“I don’t want more traffic from Google”, said no one ever. Would you object to having more organic traffic from search engines? Who would? What If I tell you that there’s a way to get more than one link on your SERPs? It’s by having sitelinks enabled for your site. As tempting as it sounds, it’s not easy, for several reasons.
Let me break the bad news right at the beginning. Sitelinks will appear automatically. The search engines will enable it after understanding your site & your audience. There’s no magic button to enable it. There’s a workaround for that as well. This issue is all about that.
What are the benefits of having Sitelinks for your site?
There are two types of features that we will talk about in this issue, Sitelinks & Sitelinks search box. Check out the examples of both types of Sitelinks below.
#1 Pinterest with regular Sitelinks where search engines have extracted most important pages under the domain
#2 YouTube with Sitelinks search box since search engines have understood that there’s a lot of searchable content within the domain, hence the search box
Let’s look at the benefits of having Sitelinks & Sitelinks search box enabled:
- High CTR: Since more links from your site will appear on SERPs, your links will get more clicks at a high CTR. There’s a catch though. Both the features will work for branded searches only, i.e. only when people search for your site. I still haven’t seen either of Sitelinks features for non-branded queries. That’s the reason why search engines have control over enabling it.
- High authority: SERPs with Sitelinks from a particular site will stand out and seem trustworthy. The fact that site owners can’t enable this feature from their ends makes it even more obvious about the same. Average user finds your site with Sitelinks appealing hence attracting more clicks.
- Peaks curiosity: The pages such as About Us, Pricing, and Contact us showing up in SERPs, peak curiosity. The pages will also start ranking for relevant search terms for example, “ahrefs pricing” will result in pages as shown below. This is a branded search, but I’m searching for a specific page.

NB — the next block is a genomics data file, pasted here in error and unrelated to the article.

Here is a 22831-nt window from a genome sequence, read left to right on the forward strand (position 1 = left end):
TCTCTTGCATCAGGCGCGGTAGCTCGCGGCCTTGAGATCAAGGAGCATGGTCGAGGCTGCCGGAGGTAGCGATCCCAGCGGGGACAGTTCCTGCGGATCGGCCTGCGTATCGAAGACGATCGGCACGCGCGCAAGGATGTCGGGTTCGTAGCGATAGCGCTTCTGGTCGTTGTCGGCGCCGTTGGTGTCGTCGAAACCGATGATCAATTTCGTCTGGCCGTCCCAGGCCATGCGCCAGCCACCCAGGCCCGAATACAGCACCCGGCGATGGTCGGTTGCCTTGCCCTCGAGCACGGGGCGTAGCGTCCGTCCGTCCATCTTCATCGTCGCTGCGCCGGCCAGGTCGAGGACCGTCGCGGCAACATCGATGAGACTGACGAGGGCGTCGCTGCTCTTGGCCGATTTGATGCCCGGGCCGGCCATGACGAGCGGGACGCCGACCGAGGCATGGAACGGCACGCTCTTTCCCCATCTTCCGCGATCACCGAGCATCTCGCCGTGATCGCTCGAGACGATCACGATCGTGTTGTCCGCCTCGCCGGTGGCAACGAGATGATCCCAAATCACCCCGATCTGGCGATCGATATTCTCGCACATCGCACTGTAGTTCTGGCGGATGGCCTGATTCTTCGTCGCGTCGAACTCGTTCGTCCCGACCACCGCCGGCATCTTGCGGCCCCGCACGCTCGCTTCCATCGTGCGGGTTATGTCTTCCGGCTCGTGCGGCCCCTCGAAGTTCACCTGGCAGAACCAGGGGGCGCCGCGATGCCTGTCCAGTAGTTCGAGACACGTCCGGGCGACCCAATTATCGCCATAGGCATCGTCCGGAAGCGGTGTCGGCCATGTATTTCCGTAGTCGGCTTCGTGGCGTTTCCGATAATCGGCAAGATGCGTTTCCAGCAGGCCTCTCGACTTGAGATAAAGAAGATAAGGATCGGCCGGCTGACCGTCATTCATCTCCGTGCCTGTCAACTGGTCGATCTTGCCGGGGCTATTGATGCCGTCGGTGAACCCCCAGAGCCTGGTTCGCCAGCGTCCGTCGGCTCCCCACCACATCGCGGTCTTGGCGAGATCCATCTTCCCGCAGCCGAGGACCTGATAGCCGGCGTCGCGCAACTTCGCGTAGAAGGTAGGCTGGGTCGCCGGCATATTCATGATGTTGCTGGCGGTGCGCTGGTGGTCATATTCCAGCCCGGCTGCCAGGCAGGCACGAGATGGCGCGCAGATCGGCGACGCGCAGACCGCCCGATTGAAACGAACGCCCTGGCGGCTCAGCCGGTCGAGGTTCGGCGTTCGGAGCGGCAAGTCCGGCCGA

- More internal traffic: If the pillar pages show up in Sitelinks, users will see them. If you’ve smartly created the pillar pages, users would find the linked pages & hence more internal traffic. This will help you with a low bounce rate, higher session time & pageviews per user. Users who check out internally linked pages are more likely to visit your pages again, either from search or directly. They’ll remember next time your site shows up on SERPs, according to recency bias & confirmation bias, they’ll click your links.
It’s okay if you didn’t know this already. I’m here exactly for that. Now that you know the benefits, let me shed some light on how to make your sites eligible for Sitelinks on SERPs. Remember? There’s no magic button that enables these features?
Step 1: Define your website using structure data
Search engines control what appears on search as Sitelinks from your domain. Define pages using ‘Article’ markup for structured data for better chances. This still won’t guarantee that Sitelinks would appear on your site.
This is the best shot. If not Sitelinks, adding structured data would only benefit in the long run. Google doesn’t guarantee about Sitelinks. If someone tells you that they can get you these features enabled, you’re most likely dealing with a clown 🤡.
Step 2: Define a clear structure of your site
Create a structure that’s logical, easy to navigate & user-friendly. Make sure you add the most important pages/pillar pages to your menu. This will boost internal traffic & make your site eligible for Sitelinks.
Here’s how I’d structure a site I want to have Sitelinks enabled.
Pro tip: Ensure that you create relevant anchor text for the internal links instead of “this link”.
Step 3: Implement a Sitelinks search box for your site
Remember how YouTube gets a search box in SERPs? You can have that for your site as well. Luckily this is something you can set up, but you’d need to get a developer to help with this. You’ll need to set up ‘website’ structured data on the homepage for this feature to function. Don’t add this structure data to any other page. You will also need to define the ‘SearchAction’ element for your site. This will ensure users redirects to your site’s search results page & not a specific page.
There are 3 types of formats Google prefers. Depending on the format you chose, the placement of structured data would vary. Validate pages using the Rich Results Testing tool, to ensure the features are working. Use the URL inspection Tool to see how Google would see your pages once the structured data is active on your site.
Step 4: Request search engines to recrawl your pages
Once you’ve deployed the code, it’s time to request search engines to fetch the updates so that they can reflect on SERPs. One thing you should be aware of is the time before the Sitelinks search box shows up for your site. John Mueller, says that it takes at least a month for the Sitelinks search box to show up on SERPs. So yeah! There’s your evidence.
John talks about the complexities involved in terms of implementing the Sitelinks search box. This is to make you aware of the fact that both types of Sitelinks are rare & not at all easy to put in place, let alone enable.
John is emphasizing the rarity of this feature. So don’t romantic about it, do your best to make your sites eligible for such features.
Don’t worry if these features don’t get enabled. You’d still be better than many sites who have little to no structured data enabled on their sites. I’ve found a helpful piece of article further reading on do’s & don’t of Sitelinks
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